|Author:||Eric Aling (19 jun 2000)|
Sometimes you have the need to see what is running on your machine. In the past I created a service and I had to detect if a user was logged on or not on the NT workstation the service was running on. The only way to detect this is to see if 'explorer.exe' was running. Therefore I had to create this processlist function. I hope you can use this for your own development.
From the Microsoft developers network:
This article illustrates how you can list the processes that are currently running on a computer. The approach is different for Windows 95/98 and Windows NT; this article illustrates both solutions. This situation requires that you first test to see which version of Windows is in use. Once that determination is made, the correct code can then be run to examine and list the current processes. On Windows NT, requests for information on some system processes may be denied for security or other related reasons. The approach taken in this article will ignore any process that cannot be accessed.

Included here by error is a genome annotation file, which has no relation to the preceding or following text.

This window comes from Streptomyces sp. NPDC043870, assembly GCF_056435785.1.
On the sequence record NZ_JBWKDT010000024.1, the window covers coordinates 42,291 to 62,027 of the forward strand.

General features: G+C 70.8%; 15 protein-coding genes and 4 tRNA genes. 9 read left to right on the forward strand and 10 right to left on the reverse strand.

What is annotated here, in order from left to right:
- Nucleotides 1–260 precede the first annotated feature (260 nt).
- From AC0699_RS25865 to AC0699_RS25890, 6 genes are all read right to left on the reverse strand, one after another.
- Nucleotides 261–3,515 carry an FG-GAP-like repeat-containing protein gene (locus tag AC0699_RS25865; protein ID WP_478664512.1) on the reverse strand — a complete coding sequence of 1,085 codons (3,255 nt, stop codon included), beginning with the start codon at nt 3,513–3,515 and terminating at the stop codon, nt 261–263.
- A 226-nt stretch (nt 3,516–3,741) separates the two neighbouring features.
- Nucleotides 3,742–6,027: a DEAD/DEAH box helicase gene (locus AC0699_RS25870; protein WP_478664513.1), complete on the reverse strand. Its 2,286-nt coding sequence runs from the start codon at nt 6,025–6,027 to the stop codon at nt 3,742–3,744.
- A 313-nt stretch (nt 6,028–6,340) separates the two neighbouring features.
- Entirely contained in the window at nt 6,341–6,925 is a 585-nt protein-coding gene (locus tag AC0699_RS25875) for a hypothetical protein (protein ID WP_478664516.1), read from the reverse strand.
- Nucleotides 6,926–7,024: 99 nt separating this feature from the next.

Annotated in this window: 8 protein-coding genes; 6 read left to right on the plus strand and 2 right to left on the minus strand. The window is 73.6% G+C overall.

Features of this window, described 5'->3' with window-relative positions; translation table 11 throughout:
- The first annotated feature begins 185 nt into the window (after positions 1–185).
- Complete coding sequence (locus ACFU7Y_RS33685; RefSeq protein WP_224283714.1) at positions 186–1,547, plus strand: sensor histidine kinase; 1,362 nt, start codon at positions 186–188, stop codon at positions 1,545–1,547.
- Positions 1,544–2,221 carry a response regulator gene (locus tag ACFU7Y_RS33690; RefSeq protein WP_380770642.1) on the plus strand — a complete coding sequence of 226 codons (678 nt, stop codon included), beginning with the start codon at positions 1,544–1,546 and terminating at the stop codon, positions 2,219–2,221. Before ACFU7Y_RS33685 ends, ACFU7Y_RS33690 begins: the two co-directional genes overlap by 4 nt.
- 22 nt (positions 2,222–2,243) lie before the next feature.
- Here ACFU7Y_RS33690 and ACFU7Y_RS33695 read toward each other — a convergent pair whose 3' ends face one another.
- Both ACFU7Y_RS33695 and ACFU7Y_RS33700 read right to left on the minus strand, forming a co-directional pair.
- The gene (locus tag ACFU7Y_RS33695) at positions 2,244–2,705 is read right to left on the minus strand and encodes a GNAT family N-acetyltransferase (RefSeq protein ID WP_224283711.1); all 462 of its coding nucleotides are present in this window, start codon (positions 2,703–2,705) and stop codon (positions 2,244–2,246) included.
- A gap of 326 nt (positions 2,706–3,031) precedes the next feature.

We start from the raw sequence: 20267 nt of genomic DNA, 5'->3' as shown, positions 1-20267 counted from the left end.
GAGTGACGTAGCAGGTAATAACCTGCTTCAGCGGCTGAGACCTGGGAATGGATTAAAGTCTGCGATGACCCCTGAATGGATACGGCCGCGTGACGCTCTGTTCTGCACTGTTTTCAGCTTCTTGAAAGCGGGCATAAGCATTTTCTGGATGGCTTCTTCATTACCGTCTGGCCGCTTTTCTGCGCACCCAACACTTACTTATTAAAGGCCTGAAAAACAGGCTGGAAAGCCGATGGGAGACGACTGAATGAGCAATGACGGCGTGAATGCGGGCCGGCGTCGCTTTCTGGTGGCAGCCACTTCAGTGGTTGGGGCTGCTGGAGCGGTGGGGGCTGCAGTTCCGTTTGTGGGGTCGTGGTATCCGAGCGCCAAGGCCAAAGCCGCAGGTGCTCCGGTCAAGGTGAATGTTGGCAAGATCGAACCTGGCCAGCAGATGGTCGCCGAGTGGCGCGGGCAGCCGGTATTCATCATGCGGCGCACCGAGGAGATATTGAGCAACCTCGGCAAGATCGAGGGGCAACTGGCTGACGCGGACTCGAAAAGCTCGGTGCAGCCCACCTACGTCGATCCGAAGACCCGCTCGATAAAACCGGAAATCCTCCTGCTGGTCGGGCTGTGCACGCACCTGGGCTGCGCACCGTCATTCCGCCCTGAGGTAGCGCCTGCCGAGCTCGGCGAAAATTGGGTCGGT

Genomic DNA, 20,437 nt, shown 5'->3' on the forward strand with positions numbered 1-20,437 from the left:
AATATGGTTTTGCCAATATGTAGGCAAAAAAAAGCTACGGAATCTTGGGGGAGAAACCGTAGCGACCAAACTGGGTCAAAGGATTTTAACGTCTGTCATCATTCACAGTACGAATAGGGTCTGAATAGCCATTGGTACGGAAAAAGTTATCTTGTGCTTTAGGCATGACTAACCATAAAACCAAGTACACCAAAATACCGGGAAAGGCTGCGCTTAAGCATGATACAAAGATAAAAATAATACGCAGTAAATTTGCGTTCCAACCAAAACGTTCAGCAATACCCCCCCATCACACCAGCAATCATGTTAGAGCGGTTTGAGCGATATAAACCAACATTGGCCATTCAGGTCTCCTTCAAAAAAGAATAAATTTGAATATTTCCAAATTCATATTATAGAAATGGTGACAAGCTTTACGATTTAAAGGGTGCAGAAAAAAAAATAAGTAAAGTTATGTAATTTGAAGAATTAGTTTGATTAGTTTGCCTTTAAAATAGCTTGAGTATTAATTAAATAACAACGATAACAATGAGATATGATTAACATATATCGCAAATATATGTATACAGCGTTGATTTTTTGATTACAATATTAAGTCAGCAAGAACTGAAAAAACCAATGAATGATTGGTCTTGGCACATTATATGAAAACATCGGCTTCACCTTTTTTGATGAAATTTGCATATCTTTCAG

That's sounds ok but what does it mean. It means that you have to code different pieces depending on what OS you're running. On Win95 and 98, you can use three functions to get all the running processes:
CreateToolhelp32Snapshot - this function returns a snapshot of the system
Process32First - this function returns info of the first process of a given snapshot, including the exe name
Process32Next - the function returns info of the next processes of the same snapshot
Simple and easy to implement. But for NT it is a different story as you will see when you examine the code. First of all, you need an external DLL, PSAPI.DLL. This DLL contains several functions you need. Without this DLL, you cannot retrieve info about running processes.
These are the functions you need:
EnumProcesses - this function returns info about the number of process that are currently running, including ProcessId's
OpenProcess - with this function we can retrieve information of a given process
EnumProcessModules - with that info, we'll get the module belonging to the process
GetModuleBaseName - and finally, we get the exe name.
As you see, different approaches for different OS's. With the NT solution, some calls of the different functions may fail. This is in most cases due to security-reasons. Check out the code!